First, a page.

Blogs and News - St George's School For Girls, Edinburgh
Egypt to Tunisia via Libya
… And another plate boundary crossed (our 3rd of the trip) – this one between Asia and Africa, at the site of the Suez Canal.
The teams were sad to say goodbye to the warm balmy breezes of the Red Sea today, and the wonderfully colourful reef fish of their snorkelling last night. An epic journey of some 2700km lies ahead. So much Geography I could mention….. what do I chose?!
Following the coast of the Red Sea, one of the most amazing features the teams crossed to reach Cairo was the Suez Canal. This was hand dug over ten years (1859-1869). The impact this had on world trade and the ability of Britain to reach / maintain its superpower status of the time (the status held by the USA today), cannot be underestimated. This canal is a 193km long hand-dug ditch joining the red sea with the Mediterranean. It is large enough to be traversed by large cargo ships, and cut the journey time by ship (the only means of travel for cargo at the time) between Britain the many of its colonies by some 44 days (avoiding ships having to travel the long hazardous journey from the Indian Ocean, around the treacherous Cape of Good Hope to the South Atlantic, up through the North Atlantic, to reach the mother land of Britain).
Cairo – where does one start!... is the capital of Egypt, and with its metropolitan area of a population of over 30 million, is the largest in Africa, the Arab world, and the Middle East, and the 6th-largest in the world! The following two photos, in my view, sum up everyone’s experience who has been lucky enough to have the amazing experience of visiting there:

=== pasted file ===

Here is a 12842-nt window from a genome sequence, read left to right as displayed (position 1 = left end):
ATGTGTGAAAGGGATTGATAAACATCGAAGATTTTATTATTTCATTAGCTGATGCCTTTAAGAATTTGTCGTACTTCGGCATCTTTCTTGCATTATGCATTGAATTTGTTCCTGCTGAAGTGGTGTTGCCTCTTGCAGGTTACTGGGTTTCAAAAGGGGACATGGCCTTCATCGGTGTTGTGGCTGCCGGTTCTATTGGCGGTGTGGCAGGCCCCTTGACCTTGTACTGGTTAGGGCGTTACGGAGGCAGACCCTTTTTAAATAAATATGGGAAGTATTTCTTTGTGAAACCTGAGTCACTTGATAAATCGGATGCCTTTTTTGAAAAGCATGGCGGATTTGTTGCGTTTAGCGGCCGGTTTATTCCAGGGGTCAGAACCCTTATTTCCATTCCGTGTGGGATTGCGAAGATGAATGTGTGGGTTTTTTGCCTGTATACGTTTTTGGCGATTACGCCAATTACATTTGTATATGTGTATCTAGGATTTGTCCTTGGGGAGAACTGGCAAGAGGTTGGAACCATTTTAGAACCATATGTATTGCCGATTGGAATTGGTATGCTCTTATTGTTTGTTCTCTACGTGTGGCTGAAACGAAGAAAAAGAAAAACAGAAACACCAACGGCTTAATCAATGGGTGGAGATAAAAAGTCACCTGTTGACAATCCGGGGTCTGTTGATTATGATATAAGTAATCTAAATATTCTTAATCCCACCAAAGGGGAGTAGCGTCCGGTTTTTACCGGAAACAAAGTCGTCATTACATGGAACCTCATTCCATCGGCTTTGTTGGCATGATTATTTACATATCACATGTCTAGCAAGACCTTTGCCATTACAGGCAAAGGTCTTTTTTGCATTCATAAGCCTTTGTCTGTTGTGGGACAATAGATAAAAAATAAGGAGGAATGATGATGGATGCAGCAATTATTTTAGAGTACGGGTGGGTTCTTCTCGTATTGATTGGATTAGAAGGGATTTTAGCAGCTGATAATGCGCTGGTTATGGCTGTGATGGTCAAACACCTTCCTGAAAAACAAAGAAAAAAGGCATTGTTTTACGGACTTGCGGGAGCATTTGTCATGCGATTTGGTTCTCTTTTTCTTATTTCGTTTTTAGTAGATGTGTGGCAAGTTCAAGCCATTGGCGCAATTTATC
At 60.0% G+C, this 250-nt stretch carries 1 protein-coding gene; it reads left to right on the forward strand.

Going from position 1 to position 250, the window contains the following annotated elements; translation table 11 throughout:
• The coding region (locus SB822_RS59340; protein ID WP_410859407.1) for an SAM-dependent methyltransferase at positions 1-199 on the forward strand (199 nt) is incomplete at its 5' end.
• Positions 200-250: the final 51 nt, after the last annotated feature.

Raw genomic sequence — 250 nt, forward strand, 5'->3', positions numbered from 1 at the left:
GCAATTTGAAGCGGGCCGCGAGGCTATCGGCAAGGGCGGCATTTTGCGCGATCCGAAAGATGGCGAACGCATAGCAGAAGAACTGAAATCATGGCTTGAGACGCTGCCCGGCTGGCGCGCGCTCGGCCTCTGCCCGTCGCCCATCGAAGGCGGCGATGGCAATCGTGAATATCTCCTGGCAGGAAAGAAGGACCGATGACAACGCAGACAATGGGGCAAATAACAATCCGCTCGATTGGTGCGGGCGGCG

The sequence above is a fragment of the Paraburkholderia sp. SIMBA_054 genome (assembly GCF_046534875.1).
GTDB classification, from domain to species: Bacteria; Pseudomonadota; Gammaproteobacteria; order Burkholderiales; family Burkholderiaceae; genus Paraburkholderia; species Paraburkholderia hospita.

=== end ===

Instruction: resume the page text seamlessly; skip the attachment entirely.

I don’t get to know the route the teams took until after 8pm at the end of each day when Mr Charman forwards the route having collated the mileage from the teams. My late father was a Desert Rat in the Eighth Army in WWII, active throughout North Africa including in the campaigns of Tobruk, (17 November 1941) and Tripoli (23 January 1943), which probably involved him travelling the whole of today’s route but in the opposite direction, and at considerably slower speed!
I remember his stories recounted to me in my childhood of his thoughts whilst whiling away the hours lying flat on desert surfaces, day after day and night after night, waiting for orders /action, being entertained by the antics of many dung beetles scurrying past, rolling balls of dung. I am sure all teams today passed many (in fact with the mileage in the desert covered today I would estimate many million), but may well have been too focused on reaching Bulawayo to notice!
Any of you who go on to read Geography at University will undoubtedly learn somewhere in your first year foundation studies about Ralph Bagnold, who wrote the definitive Geography of Windblown Sands establishing the discipline of Aeolian geomorphology. He served in the same Western Desert Campaign (1940–1943) of the Second World War as my Dad, but spent his days watching the wind-blown sands at close quarters rather than the dung beetles!
Travelling West along the coast, from Egypt, all the way through Libya (some 1000km from East to West), and into Tunisia, one is of course traversing the northern fringe of the Sahara Desert, where it meets the Mediterranean Sea. The Sahara is the largest hot desert in the world, with an area of 9,200,000 km2. For al your 4th Formers who have been studying climate change this year, you will understand (and can explain to your brothers / siters / parents / grandparents….) how, for several hundred thousand years, the Sahara has alternated between desert and savanna grassland in a 20,000 year cycle caused by the precession of the Earth's axis as it rotates around the Sun, which changes the location of the North African Monsoon. The area is next expected to become green in about 15,000 years.
At last Ben Gardane, Tuniasia, was reached just 32km from the Tunisian-Libyan border, and the resting point for the teams tonight. It is best known both in Tunisia and Libya as a trade road and an open exchange market. It is distinguished for its large population of dromedaries (the one-humped Camel) estimated at 15,000 head. – Beware teams, Camels are well known for their halitosis!